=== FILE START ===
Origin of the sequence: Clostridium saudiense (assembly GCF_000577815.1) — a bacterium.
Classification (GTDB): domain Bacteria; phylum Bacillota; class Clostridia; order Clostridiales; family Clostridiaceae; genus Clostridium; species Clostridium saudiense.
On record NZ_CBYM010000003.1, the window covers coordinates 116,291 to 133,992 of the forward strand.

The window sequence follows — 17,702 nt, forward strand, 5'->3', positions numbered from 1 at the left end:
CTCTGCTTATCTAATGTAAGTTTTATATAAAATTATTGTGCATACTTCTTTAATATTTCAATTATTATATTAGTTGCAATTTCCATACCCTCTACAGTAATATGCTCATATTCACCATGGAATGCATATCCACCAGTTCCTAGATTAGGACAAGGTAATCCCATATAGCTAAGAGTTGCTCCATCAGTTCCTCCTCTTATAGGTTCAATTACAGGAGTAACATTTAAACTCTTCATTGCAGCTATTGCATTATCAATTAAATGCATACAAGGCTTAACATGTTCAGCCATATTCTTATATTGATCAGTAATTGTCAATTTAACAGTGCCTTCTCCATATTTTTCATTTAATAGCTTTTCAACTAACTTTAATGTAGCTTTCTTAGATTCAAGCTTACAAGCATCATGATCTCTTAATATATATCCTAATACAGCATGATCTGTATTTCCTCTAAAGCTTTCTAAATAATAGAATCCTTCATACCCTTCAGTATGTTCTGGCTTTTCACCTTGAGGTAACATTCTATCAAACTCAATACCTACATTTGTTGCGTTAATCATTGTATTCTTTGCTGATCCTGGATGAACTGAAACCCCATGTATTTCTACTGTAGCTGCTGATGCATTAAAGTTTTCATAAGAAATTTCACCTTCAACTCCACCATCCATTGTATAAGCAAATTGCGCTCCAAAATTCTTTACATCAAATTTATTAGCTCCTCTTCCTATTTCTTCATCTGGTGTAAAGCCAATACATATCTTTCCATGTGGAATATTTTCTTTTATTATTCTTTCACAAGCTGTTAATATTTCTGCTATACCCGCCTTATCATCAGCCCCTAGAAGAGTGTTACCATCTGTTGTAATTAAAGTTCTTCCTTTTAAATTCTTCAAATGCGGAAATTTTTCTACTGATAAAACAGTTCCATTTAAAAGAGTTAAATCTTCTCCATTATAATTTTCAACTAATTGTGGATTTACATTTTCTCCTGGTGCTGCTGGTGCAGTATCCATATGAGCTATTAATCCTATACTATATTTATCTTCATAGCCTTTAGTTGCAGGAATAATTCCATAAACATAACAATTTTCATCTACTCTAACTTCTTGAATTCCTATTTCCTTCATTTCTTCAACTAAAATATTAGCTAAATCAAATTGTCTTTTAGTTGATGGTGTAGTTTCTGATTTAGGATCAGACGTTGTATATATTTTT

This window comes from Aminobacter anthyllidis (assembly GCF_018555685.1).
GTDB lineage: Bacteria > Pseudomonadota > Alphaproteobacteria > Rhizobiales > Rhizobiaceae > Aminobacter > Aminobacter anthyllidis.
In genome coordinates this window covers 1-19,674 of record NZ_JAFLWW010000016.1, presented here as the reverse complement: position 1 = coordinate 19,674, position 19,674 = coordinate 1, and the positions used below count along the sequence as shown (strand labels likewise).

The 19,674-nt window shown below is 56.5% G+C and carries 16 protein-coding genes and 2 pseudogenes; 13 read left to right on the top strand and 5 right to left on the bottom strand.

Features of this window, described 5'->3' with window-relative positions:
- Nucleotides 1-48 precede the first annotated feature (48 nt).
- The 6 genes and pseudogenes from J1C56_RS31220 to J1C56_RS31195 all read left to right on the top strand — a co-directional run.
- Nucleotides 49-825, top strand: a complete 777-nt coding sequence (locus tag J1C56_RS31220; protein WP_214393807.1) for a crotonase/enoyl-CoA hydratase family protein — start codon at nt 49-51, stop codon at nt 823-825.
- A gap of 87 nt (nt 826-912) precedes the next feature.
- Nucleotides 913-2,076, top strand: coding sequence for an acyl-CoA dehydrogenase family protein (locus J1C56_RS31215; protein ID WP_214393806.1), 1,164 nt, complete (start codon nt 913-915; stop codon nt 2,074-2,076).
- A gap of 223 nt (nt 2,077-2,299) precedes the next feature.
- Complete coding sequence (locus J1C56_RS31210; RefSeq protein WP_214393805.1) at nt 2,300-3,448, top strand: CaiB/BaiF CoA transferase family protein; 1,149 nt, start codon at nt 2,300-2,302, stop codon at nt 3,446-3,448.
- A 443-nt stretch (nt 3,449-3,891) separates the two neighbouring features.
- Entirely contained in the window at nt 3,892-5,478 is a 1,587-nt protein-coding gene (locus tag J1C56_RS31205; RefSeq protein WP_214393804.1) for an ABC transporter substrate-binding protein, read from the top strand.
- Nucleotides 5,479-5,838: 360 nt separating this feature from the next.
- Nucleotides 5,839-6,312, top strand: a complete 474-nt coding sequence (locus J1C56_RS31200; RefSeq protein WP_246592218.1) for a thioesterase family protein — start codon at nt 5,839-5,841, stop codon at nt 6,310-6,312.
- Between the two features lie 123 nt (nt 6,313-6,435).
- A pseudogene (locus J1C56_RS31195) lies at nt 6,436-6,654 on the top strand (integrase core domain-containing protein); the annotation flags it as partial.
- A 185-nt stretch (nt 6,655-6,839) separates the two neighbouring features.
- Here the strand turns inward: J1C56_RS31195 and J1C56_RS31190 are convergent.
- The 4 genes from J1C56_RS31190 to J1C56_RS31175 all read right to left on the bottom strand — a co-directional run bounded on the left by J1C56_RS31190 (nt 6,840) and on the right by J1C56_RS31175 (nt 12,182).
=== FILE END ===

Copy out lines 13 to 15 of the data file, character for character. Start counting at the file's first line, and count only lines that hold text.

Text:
- Nucleotides 49-825, top strand: a complete 777-nt coding sequence (locus tag J1C56_RS31220; protein WP_214393807.1) for a crotonase/enoyl-CoA hydratase family protein — start codon at nt 49-51, stop codon at nt 823-825.
- A gap of 87 nt (nt 826-912) precedes the next feature.
- Nucleotides 913-2,076, top strand: coding sequence for an acyl-CoA dehydrogenase family protein (locus J1C56_RS31215; protein ID WP_214393806.1), 1,164 nt, complete (start codon nt 913-915; stop codon nt 2,074-2,076).